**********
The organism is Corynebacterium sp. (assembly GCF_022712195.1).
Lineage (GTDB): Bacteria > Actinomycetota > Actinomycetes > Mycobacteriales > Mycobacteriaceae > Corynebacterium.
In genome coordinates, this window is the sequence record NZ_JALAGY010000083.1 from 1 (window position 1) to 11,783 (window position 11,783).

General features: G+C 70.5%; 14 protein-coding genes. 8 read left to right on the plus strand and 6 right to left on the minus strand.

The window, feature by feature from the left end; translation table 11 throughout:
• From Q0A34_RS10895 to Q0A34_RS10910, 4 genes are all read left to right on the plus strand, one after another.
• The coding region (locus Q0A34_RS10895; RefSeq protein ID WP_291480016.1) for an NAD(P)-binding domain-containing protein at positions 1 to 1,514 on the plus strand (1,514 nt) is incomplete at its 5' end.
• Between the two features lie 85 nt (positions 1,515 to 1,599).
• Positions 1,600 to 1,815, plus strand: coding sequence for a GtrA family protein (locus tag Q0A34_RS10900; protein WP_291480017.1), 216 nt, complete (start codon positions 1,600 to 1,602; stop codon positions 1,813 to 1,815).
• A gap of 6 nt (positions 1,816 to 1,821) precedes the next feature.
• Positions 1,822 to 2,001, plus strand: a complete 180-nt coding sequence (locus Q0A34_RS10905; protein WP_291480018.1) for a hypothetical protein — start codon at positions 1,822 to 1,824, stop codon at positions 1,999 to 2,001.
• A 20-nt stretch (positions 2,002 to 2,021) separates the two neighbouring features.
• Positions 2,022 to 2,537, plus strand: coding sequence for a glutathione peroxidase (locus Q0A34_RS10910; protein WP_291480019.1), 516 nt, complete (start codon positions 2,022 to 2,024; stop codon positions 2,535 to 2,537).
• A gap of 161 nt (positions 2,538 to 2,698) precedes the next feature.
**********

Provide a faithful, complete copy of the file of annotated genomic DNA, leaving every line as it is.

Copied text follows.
The organism is Corynebacterium sp. (assembly GCF_022712195.1).
Lineage (GTDB): Bacteria > Actinomycetota > Actinomycetes > Mycobacteriales > Mycobacteriaceae > Corynebacterium.
In genome coordinates, this window is the sequence record NZ_JALAGY010000083.1 from 1 (window position 1) to 11,783 (window position 11,783).

General features: G+C 70.5%; 14 protein-coding genes. 8 read left to right on the plus strand and 6 right to left on the minus strand.

The window, feature by feature from the left end; translation table 11 throughout:
• From Q0A34_RS10895 to Q0A34_RS10910, 4 genes are all read left to right on the plus strand, one after another.
• The coding region (locus Q0A34_RS10895; RefSeq protein ID WP_291480016.1) for an NAD(P)-binding domain-containing protein at positions 1 to 1,514 on the plus strand (1,514 nt) is incomplete at its 5' end.
• Between the two features lie 85 nt (positions 1,515 to 1,599).
• Positions 1,600 to 1,815, plus strand: coding sequence for a GtrA family protein (locus tag Q0A34_RS10900; protein WP_291480017.1), 216 nt, complete (start codon positions 1,600 to 1,602; stop codon positions 1,813 to 1,815).
• A gap of 6 nt (positions 1,816 to 1,821) precedes the next feature.
• Positions 1,822 to 2,001, plus strand: a complete 180-nt coding sequence (locus Q0A34_RS10905; protein WP_291480018.1) for a hypothetical protein — start codon at positions 1,822 to 1,824, stop codon at positions 1,999 to 2,001.
• A 20-nt stretch (positions 2,002 to 2,021) separates the two neighbouring features.
• Positions 2,022 to 2,537, plus strand: coding sequence for a glutathione peroxidase (locus Q0A34_RS10910; protein WP_291480019.1), 516 nt, complete (start codon positions 2,022 to 2,024; stop codon positions 2,535 to 2,537).
• A gap of 161 nt (positions 2,538 to 2,698) precedes the next feature.